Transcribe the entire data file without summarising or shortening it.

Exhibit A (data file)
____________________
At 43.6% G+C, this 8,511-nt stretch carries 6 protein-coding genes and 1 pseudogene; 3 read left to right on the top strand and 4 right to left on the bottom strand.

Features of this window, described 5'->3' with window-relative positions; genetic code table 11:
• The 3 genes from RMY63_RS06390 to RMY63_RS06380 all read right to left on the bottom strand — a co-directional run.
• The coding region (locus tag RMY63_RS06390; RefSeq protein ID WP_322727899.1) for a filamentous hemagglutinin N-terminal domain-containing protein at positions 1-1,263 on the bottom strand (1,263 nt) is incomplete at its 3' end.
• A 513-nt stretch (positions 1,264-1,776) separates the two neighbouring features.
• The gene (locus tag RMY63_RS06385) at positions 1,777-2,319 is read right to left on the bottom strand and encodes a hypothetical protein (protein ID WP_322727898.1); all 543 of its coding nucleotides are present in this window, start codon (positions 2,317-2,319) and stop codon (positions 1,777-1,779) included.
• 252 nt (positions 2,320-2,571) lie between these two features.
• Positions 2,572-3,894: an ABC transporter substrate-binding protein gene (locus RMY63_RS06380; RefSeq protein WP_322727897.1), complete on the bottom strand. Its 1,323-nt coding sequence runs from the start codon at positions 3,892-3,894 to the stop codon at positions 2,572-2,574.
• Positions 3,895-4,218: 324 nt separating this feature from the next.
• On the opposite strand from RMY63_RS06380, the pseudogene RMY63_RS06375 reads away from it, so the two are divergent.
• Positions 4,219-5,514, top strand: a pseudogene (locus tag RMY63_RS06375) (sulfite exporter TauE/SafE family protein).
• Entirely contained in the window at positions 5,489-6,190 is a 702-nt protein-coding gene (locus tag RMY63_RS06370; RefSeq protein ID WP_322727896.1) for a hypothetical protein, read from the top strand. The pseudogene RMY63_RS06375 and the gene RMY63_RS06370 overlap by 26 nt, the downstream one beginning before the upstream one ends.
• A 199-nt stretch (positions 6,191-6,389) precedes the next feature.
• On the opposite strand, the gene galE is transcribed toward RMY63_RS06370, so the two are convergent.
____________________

At 43.6% G+C, this 8,511-nt stretch carries 6 protein-coding genes and 1 pseudogene; 3 read left to right on the top strand and 4 right to left on the bottom strand.

Features of this window, described 5'->3' with window-relative positions; genetic code table 11:
• The 3 genes from RMY63_RS06390 to RMY63_RS06380 all read right to left on the bottom strand — a co-directional run.
• The coding region (locus tag RMY63_RS06390; RefSeq protein ID WP_322727899.1) for a filamentous hemagglutinin N-terminal domain-containing protein at positions 1-1,263 on the bottom strand (1,263 nt) is incomplete at its 3' end.
• A 513-nt stretch (positions 1,264-1,776) separates the two neighbouring features.
• The gene (locus tag RMY63_RS06385) at positions 1,777-2,319 is read right to left on the bottom strand and encodes a hypothetical protein (protein ID WP_322727898.1); all 543 of its coding nucleotides are present in this window, start codon (positions 2,317-2,319) and stop codon (positions 1,777-1,779) included.
• 252 nt (positions 2,320-2,571) lie between these two features.
• Positions 2,572-3,894: an ABC transporter substrate-binding protein gene (locus RMY63_RS06380; RefSeq protein WP_322727897.1), complete on the bottom strand. Its 1,323-nt coding sequence runs from the start codon at positions 3,892-3,894 to the stop codon at positions 2,572-2,574.
• Positions 3,895-4,218: 324 nt separating this feature from the next.
• On the opposite strand from RMY63_RS06380, the pseudogene RMY63_RS06375 reads away from it, so the two are divergent.
• Positions 4,219-5,514, top strand: a pseudogene (locus tag RMY63_RS06375) (sulfite exporter TauE/SafE family protein).
• Entirely contained in the window at positions 5,489-6,190 is a 702-nt protein-coding gene (locus tag RMY63_RS06370; RefSeq protein ID WP_322727896.1) for a hypothetical protein, read from the top strand. The pseudogene RMY63_RS06375 and the gene RMY63_RS06370 overlap by 26 nt, the downstream one beginning before the upstream one ends.
• A 199-nt stretch (positions 6,191-6,389) precedes the next feature.
• On the opposite strand, the gene galE is transcribed toward RMY63_RS06370, so the two are convergent.